New Delhi: Tensions seem to be brewing between India and Malaysia, with both the countries reportedly eyeing reciprocal trade curbs following prime minister Mahathir Mohammed’s support for Pakistan over India scrapping a temporary article in its constitution granting special status to Kashmir, according to news reports.
Mahathir has said his government will monitor bilateral trade with India following reports that New Delhi was considering punitive trade measures on the Southeast Asian nation over his criticism of India’s actions in Kashmir, Reuters news agency reported on Monday.
According to the report, New Delhi was looking to cut or limit palm oil imports and other goods from Malaysia in retaliation to Mahathir’s speech at the United Nations in September when he said India “invaded and occupied” Jammu and Kashmir.
There was no immediate comment from the Ministry of External Affairs to the reports on trade curbs by India on Malaysia.
India had in August abrogated Article 370 of its Constitution and integrated Kashmir more closely with the rest of the country — a move Pakistan slammed.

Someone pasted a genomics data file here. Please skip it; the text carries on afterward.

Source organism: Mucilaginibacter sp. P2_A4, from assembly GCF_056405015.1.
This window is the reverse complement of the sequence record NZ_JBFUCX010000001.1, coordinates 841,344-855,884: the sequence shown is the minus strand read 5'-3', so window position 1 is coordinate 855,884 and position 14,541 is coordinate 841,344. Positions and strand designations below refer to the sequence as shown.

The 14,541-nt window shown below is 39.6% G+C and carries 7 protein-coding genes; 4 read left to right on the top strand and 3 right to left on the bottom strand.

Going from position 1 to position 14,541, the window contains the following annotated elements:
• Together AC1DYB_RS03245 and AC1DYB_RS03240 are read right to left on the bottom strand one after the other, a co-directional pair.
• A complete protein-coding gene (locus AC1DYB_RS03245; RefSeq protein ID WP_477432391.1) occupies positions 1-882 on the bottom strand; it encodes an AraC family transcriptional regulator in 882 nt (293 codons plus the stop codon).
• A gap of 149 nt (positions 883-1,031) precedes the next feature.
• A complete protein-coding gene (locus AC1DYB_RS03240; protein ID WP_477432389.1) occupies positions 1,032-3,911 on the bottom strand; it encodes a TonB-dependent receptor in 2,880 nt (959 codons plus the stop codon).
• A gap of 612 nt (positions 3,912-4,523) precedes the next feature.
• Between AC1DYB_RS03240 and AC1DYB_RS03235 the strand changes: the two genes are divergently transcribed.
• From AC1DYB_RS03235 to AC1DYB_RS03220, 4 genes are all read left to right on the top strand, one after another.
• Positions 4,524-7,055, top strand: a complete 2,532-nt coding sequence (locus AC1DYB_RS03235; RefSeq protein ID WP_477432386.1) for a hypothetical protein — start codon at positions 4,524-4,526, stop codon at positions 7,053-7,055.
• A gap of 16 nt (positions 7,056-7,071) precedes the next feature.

Islamabad has been reaching out to countries like Malaysia, Turkey and China for support on its stand on Kashmir, saying the territory is disputed and India is in illegal occupation of a section of the region. New Delhi, on its part, has maintained that Jammu and Kashmir is Indian territory following the accession of the state to the Indian government at the end of British rule in 1947.
Mahathir has traditionally been seen as supportive of Pakistan, with ties with India improving only after he retired in 2003. The nonagenarian Mahathir staged a surprise comeback in elections held in Malaysia last year.
Mahathir has said his government will “study the impact of the action taken by India”, the state-owned news agency Bernama said, according to Reuters. “They are exporting goods to Malaysia too. It’s not just one-way trade, it’s two-way trade,” Mahathir was quoted as saying in the report.
India is the world’s largest importer of edible oils, and is the biggest buyer of Malaysian palm oil. It bought 3.9 million tonnes of Malaysian palm oil in the first nine months of 2019, according to data compiled by the Malaysian Palm Oil Board.
Malaysia’s key imports from India include petroleum products, live animals and meats, metals, chemicals and chemical products.
It is unclear what impact India’s possible trade curbs on Malaysia will have on negotiations for the Regional Comprehensive Economic Partnership which is a mega trade agreement comprising 10 Southeast Asian Nations of which Malaysia is a part and six other countries including India, Japan, China, South Korea, Australia and New Zealand. The 16 countries are expected to come to an understanding by next month when ASEAN and its partners meet in Bangkok.